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Mobile marks a fundamental shift for retailers: GoogleBy
With consumers increasingly using mobile for price comparison, finding retail locations and shopping, retailers need to develop and think strategically about ways to integrate mobile into their overall marketing channels with smartphone and tablet uses.
According to new research from Google, consumers are increasingly swapping out their desktops for their mobile devices globally. The research looked at findings from the United States, Germany, Britain, France and Japan and also examined how tablets are playing a role in mobile trends.
“All businesses – retailers certainly included – need to understand that mobile devices are firmly entrenched in consumers lives and smartphones have transformed how they make purchase decisions,” said Nicole Leverich, group product marketing manager for mobile ads at Google, Mountain View, CA.
“These devices are helping people find stores on the go, call businesses easily, make purchases from mobile-optimized sites and much more,” she said.
“Retailers need to understand that mobile is also changing how consumers make purchase decisions in their stores such as price comparisons. This is a fundamental shift, and all businesses will need to adapt.”
The Google research looked at a set of data from January and February 2011 and compared it to data from September and October. Two thousand consumers from each country were surveyed.
Per the Google research, mobile phone usage – including both smartphones and feature phones – have the highest use rate by consumers across the board compared to desktop, tablet, ereader and game console use.
A whopping 96 percent of consumers in Japan used their mobile phones during both survey times.
Seventy-six percent of German consumers surveyed used their mobile phones from January to February 2011, and 73 percent of consumers used their device from September to October.
In the U.S., an average 77 percent of respondents said they used their mobile phones, showing how mobile penetration has spread globally.
Mobile phone penetration in France was smallest with 74 percent of consumers saying that they used their devices during the first period in 2011, but the number of consumers jumped to 80 percent in the second half of the year.
SMS is widely perceived to be the most far-reaching and effective way of reaching consumers, however according to the Google study smartphone ownership is on the rise, signaling to retailers the need to develop and promote apps, mobile Web sites and advertising campaigns.
Per the research, 31 percent of consumers in the U.S. said they owned a smartphone in the January to February polling. In the September to October findings, smartphone ownership reached 38 percent.
Britain was the country with the largest jump in smartphone ownership with an increase from 30 percent to 45 percent throughout the year.
Japan also saw a high percentage increase in smartphone ownership from six percent to 17 percent throughout the year.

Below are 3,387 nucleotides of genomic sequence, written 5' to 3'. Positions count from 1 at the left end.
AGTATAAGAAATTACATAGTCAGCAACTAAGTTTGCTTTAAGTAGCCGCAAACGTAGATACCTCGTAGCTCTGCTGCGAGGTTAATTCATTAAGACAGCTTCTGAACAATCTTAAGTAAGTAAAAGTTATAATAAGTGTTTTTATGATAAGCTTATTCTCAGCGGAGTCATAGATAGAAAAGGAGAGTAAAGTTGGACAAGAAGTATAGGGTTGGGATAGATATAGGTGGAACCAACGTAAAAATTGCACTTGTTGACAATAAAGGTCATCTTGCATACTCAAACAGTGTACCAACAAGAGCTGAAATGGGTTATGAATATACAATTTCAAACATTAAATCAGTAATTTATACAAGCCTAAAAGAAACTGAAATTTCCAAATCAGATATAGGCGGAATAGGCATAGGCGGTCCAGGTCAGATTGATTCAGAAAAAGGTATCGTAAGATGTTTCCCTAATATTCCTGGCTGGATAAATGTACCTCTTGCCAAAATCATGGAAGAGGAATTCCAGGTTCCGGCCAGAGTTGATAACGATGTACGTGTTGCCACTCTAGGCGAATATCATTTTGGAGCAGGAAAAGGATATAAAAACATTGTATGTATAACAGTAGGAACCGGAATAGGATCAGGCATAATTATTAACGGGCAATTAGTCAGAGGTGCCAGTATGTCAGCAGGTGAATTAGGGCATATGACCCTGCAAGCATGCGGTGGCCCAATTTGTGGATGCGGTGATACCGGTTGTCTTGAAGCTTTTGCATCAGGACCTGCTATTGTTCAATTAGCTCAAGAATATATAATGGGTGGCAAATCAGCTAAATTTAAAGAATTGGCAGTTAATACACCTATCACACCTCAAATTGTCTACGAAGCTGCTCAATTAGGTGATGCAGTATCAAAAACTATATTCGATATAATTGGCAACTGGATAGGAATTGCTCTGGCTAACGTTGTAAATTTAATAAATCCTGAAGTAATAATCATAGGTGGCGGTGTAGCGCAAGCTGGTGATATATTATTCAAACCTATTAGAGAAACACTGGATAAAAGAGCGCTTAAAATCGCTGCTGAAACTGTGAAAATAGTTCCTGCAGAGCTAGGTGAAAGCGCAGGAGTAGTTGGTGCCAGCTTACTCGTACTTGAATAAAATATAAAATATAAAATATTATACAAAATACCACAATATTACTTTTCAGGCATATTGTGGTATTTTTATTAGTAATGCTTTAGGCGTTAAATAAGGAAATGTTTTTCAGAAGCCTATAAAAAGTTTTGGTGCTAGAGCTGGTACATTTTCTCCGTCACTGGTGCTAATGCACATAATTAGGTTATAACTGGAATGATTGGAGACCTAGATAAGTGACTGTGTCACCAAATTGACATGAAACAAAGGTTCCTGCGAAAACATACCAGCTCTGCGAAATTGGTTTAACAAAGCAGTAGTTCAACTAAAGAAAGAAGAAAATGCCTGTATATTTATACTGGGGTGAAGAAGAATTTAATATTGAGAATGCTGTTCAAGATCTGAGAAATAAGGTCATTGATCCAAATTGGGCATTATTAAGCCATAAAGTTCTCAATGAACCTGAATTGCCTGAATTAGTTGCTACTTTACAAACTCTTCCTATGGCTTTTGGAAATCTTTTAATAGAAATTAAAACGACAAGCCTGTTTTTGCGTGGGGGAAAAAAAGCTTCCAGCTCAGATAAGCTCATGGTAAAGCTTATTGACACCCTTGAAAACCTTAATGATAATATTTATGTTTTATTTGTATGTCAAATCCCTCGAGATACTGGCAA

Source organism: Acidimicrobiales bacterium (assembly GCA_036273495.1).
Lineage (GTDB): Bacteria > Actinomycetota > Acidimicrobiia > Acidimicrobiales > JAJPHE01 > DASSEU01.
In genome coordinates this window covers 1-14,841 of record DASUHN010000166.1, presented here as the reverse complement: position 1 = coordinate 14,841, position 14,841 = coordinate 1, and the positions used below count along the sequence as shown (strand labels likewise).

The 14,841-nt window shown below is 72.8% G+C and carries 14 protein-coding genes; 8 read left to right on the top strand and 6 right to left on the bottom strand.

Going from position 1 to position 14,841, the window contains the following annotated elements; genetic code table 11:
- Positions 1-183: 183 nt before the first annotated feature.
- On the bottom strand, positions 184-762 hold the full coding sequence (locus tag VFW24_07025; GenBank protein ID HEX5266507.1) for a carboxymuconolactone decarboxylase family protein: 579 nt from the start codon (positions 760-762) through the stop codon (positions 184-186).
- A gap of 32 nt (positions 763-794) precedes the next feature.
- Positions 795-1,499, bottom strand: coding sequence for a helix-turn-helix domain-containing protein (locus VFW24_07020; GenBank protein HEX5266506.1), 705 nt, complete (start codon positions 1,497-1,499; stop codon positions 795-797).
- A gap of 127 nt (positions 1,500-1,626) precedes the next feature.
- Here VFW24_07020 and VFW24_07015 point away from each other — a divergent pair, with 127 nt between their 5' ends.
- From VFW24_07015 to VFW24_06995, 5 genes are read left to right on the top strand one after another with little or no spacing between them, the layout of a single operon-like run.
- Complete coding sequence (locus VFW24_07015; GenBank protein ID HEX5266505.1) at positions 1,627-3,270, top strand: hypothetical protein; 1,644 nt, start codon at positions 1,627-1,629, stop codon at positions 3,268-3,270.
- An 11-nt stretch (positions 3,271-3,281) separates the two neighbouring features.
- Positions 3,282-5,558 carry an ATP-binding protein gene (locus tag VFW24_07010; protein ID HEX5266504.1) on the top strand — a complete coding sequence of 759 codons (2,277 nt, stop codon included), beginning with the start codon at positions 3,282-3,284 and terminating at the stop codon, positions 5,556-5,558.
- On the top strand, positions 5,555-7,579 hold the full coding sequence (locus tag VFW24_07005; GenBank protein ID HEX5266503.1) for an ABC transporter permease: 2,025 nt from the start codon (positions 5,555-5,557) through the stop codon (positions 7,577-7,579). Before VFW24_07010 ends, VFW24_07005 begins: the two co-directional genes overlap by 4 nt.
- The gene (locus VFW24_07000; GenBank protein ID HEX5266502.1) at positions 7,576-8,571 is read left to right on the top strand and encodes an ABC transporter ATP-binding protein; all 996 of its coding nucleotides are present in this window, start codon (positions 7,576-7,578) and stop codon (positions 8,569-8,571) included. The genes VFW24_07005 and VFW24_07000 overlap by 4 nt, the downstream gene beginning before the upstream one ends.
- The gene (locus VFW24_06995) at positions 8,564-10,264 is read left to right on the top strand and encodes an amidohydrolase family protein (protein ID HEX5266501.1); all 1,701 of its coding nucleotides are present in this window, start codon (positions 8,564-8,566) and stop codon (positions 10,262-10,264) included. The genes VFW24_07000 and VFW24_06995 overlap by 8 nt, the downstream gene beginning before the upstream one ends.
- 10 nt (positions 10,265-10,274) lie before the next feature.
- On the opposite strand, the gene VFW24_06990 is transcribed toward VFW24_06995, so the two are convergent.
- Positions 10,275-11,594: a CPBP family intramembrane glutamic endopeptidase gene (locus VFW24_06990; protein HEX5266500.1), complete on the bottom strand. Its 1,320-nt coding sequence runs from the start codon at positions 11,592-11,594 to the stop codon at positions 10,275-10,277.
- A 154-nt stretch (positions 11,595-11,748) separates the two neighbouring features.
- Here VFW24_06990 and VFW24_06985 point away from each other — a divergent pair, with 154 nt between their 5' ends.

Tablets were most popular in the U.S. with 9 percent of survey respondents saying they used them during January to February, and 11 percent of consumers in the September and October figures.
Tablet usage was smallest in both France and Germany with 3 percent in each country during the first polling of the year. During the second portion of surveying, tablet usage increased to 5 percent in France and six percent in Germany.
Five percent of consumers polled in Japan said they had used tablets in the first part of the year, and six percent said they used them in the second poll of the year.
The Google study also took a particularly close view at Internet access via smartphones and found that the Japanese and U.S. markets had the highest usages.
Japan ranked highest in Web usage with an average of 89.5 percent of consumers polled over both sets of data collection times saying that they accessed the Internet on their smartphones.
Coming in second with Internet usage, an average of 68 percent of U.S. consumers said they accessed the Internet via mobile.
According to the Google study, smartphone usage in the U.S. has been high in the U.S. for a substantial amount of time. An average of 26.5 percent of U.S. consumers have owned a smartphone for one to two years, and 19 percent of respondents said they had owned a smartphone for more than two years.
Smartphone ownership in Japan has been slower to catch on though, with 23.5 percent of users saying that they had only owned a smartphone within the last three months.
In France, an average of 20.5 percent of consumers surveyed during the two data set times owned said they had owned a smartphone in the past three months.
“At a high level, this research confirms that retailers need to make mobile devices – smartphones and tablets – a core part of their strategy and take into account the different ways consumers are engaging with these devices,” Ms. Leverich said.
“Mobile is mainstream and it’s time for businesses to commit to a complete strategy for the platform,” she said.
“Businesses need to think about building mobile optimized websites, preparing their stores for mobile shoppers, retraining their sales forces, building mobile-specific ad campaigns and more.”
Lauren Johnson is editorial assistant on Mobile Commerce Daily, New York
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